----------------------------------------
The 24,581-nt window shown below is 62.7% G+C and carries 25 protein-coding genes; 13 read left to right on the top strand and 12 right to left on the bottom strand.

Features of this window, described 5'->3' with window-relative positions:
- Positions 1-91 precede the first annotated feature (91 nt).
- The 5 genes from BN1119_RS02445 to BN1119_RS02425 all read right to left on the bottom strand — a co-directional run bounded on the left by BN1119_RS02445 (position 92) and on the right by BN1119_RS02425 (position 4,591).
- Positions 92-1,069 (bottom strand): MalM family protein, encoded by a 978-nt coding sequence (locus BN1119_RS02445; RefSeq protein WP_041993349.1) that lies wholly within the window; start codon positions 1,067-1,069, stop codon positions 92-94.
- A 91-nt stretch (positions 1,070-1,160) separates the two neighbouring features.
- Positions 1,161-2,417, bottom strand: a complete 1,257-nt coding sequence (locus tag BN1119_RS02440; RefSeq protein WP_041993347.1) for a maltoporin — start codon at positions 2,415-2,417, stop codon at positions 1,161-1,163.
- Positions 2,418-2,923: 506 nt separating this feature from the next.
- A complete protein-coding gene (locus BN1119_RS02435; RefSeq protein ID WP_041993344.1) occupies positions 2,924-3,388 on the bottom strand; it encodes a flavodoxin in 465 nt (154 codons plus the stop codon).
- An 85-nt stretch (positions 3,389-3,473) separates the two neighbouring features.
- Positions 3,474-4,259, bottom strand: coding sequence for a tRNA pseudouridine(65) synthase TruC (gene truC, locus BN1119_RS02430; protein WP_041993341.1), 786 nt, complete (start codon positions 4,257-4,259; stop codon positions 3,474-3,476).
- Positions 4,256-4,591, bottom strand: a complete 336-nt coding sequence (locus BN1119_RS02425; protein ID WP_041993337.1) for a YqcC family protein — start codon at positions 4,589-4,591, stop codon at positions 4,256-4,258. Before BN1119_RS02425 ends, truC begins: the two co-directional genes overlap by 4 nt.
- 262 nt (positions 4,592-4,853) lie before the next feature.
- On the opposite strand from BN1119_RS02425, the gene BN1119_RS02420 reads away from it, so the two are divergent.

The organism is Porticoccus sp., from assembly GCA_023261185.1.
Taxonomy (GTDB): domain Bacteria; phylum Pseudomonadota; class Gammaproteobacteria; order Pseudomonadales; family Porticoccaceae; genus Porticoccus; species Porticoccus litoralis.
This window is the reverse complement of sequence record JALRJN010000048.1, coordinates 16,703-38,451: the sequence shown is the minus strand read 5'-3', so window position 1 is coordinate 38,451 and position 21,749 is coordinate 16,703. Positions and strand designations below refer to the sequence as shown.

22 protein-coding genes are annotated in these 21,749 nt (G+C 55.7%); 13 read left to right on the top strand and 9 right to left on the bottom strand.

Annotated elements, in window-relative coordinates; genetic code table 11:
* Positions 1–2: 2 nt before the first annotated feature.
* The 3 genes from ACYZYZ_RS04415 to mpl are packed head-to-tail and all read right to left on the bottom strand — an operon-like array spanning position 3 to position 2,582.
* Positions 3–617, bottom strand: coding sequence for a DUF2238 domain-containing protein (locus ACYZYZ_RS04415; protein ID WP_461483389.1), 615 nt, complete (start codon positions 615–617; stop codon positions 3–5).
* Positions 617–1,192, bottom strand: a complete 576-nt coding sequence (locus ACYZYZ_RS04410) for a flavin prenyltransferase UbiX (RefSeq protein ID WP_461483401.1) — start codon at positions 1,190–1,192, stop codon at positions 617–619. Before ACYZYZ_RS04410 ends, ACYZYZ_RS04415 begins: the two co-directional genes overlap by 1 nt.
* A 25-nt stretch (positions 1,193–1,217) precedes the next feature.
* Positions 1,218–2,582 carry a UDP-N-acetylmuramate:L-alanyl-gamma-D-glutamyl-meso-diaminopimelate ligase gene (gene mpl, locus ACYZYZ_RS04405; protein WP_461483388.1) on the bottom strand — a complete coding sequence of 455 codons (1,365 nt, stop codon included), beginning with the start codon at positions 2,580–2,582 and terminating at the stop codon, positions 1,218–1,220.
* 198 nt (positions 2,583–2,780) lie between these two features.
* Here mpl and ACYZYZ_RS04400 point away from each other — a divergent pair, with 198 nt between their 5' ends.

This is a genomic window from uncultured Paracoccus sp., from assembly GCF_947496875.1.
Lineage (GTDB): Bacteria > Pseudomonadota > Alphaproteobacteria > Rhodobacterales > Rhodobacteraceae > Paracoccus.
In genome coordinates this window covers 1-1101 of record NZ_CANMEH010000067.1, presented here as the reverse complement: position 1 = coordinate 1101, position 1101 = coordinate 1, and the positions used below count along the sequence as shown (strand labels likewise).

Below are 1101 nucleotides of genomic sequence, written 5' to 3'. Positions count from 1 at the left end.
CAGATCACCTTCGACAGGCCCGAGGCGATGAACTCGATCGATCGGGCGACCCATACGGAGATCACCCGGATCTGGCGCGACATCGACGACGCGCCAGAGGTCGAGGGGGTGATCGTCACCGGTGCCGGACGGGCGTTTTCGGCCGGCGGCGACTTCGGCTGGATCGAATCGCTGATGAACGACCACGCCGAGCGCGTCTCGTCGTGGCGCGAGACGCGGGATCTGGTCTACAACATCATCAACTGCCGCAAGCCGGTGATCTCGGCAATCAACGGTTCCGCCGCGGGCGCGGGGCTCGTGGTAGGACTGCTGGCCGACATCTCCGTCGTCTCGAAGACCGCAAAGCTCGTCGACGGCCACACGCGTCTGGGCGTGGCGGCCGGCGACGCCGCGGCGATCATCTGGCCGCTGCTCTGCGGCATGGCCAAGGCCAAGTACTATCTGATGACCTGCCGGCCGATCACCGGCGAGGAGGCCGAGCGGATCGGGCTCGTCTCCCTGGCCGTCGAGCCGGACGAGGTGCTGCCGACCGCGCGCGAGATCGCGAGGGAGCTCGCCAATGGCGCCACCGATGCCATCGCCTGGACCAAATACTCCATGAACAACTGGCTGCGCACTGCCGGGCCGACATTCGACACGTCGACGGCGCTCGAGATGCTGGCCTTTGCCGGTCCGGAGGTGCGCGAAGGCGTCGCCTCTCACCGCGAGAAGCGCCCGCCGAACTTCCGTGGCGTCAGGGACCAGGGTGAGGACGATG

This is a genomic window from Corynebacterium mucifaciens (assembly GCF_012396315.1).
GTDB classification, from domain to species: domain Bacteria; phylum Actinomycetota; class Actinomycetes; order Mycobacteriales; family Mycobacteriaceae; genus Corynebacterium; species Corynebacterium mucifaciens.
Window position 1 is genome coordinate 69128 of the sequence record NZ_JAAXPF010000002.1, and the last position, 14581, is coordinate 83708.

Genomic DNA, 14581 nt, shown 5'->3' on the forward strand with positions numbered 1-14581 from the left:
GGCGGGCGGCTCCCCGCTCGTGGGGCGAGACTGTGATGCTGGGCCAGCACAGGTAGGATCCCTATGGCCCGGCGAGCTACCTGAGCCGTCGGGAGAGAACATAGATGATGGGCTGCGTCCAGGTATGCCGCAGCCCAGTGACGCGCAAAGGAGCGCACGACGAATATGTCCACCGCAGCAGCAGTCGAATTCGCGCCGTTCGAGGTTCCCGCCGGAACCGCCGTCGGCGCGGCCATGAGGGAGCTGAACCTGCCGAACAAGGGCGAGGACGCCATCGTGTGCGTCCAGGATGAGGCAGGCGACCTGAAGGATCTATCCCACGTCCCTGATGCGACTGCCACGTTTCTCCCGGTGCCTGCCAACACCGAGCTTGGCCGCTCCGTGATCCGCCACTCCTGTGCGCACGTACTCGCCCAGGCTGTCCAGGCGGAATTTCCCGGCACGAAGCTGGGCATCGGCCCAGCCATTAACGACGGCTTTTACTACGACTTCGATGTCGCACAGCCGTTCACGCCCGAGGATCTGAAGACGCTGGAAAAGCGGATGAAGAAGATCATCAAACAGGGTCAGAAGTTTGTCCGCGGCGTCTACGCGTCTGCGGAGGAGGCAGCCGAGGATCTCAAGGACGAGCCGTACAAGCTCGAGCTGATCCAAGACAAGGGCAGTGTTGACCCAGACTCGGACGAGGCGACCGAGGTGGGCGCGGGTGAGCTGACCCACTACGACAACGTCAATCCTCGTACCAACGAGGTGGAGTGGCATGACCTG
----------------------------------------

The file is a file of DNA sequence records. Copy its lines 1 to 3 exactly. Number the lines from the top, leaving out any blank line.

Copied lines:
The 24,581-nt window shown below is 62.7% G+C and carries 25 protein-coding genes; 13 read left to right on the top strand and 12 right to left on the bottom strand.

Features of this window, described 5'->3' with window-relative positions:
- Positions 1-91 precede the first annotated feature (91 nt).